European Legislators Rethink Stance on Cookies
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In a startling about-face from earlier, stricter proposals, a committee of the European Parliament approved changes to controversial legislation, setting "opt-out" as the standard for cookie-based online profiling.
In a vote on the latest amendments to a hotly-debated, two-year-old directive, the Parliament's Committee on Citizens' Freedoms and Rights, Justice and Home Affairs approved online data regulations that stipulated that Web sites and marketers shouldn't be required to ask users to "opt in" to cookie-based profiling.
Instead, the group said in a statement on Thursday that it believed "it would suffice merely to guarantee users the possibility of accessing clear information on the purposes of cookies."
That stands as a departure from the Parliament's position in November, when it approved a version of the directive that recommended member countries ban cookies unless consumers have explicitly opted-in to online tracking.
Some portions of the directive's previous version did survive the Parliamentary Committee's approval process, however. One such clause essentially leaves it up to EU member countries to decide whether e-mail marketing should be prohibited unless consumers explicitly opt-in to receive it.
That clause also forbids marketers from using fax, SMS or automated calling systems without prior, explicit approval by the intended recipient.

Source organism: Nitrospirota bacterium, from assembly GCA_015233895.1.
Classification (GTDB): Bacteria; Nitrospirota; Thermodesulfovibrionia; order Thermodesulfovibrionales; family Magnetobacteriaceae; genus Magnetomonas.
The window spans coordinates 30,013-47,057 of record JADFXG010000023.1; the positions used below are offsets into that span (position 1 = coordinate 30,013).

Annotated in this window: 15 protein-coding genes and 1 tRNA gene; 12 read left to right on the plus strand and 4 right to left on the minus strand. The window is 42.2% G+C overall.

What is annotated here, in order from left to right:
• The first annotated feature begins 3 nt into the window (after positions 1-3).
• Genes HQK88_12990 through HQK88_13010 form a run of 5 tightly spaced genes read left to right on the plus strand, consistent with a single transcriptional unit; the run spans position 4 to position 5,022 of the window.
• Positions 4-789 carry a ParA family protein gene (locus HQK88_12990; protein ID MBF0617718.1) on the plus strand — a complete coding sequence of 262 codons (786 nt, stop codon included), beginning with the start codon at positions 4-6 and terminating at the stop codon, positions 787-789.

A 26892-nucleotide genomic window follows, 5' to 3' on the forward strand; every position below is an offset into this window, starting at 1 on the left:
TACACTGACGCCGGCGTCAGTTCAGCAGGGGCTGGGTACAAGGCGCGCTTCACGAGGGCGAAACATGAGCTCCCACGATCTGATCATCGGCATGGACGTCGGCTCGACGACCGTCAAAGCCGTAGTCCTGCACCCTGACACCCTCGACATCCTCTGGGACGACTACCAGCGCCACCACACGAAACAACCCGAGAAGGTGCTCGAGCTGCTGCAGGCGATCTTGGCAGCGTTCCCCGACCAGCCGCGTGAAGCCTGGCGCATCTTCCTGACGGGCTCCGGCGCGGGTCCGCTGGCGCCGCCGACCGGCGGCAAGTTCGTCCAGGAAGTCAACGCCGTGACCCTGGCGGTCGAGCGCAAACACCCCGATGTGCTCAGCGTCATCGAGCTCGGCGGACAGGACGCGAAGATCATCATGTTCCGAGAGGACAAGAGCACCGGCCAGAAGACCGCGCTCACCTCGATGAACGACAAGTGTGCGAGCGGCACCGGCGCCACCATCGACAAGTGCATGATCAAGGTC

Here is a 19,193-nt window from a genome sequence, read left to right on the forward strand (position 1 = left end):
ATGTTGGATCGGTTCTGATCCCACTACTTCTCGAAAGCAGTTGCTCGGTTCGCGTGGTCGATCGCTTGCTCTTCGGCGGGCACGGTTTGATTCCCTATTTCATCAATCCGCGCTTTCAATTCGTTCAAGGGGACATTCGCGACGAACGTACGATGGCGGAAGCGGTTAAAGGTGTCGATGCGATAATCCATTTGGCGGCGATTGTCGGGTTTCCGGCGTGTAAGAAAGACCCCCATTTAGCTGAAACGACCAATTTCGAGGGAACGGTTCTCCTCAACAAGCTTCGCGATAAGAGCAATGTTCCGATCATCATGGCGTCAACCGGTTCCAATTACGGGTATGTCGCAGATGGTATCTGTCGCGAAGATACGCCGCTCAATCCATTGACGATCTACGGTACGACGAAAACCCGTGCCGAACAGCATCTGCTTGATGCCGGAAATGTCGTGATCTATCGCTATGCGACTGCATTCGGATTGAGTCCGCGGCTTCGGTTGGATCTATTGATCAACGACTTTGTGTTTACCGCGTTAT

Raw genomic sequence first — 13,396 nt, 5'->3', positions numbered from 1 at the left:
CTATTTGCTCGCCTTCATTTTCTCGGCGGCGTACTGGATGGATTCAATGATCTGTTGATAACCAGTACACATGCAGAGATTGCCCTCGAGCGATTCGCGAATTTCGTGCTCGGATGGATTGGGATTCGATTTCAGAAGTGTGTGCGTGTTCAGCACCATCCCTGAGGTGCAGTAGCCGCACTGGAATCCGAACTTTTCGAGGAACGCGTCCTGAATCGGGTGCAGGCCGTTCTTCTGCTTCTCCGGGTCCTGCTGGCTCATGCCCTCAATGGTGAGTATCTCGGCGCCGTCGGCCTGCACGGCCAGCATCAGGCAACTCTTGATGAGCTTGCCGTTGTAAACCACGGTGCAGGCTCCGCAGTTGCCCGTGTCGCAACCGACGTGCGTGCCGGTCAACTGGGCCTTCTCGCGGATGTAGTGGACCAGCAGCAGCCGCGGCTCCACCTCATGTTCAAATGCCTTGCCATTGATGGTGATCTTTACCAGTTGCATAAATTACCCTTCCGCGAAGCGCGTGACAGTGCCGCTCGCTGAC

Still, this week's new developments highlight European legislators' reversal on the hotly-debated issue, which would have significantly curtailed online profiling as well as hampered other cookie-based activities, like campaign effectiveness tracking.
The anti-spam and anti-cookie portions of the legislation have been argued about for close to two years, with Parliamentarians often finding themselves at odds with peers, with their counterparts in the Council, and with influential trade groups like the IAB.
The Freedoms and Rights Committee's amended directive is likely to be voted on during the Parliament's May session, where it must pass with a majority of 314 votes. The outcome of the vote is highly uncertain, spokespeople say, considering the "substantial number of amendments [that] passed by a only slight majority within the Committee."
The directive will go into effect only after it is ratified by both the Parliament and the Council of Ministers.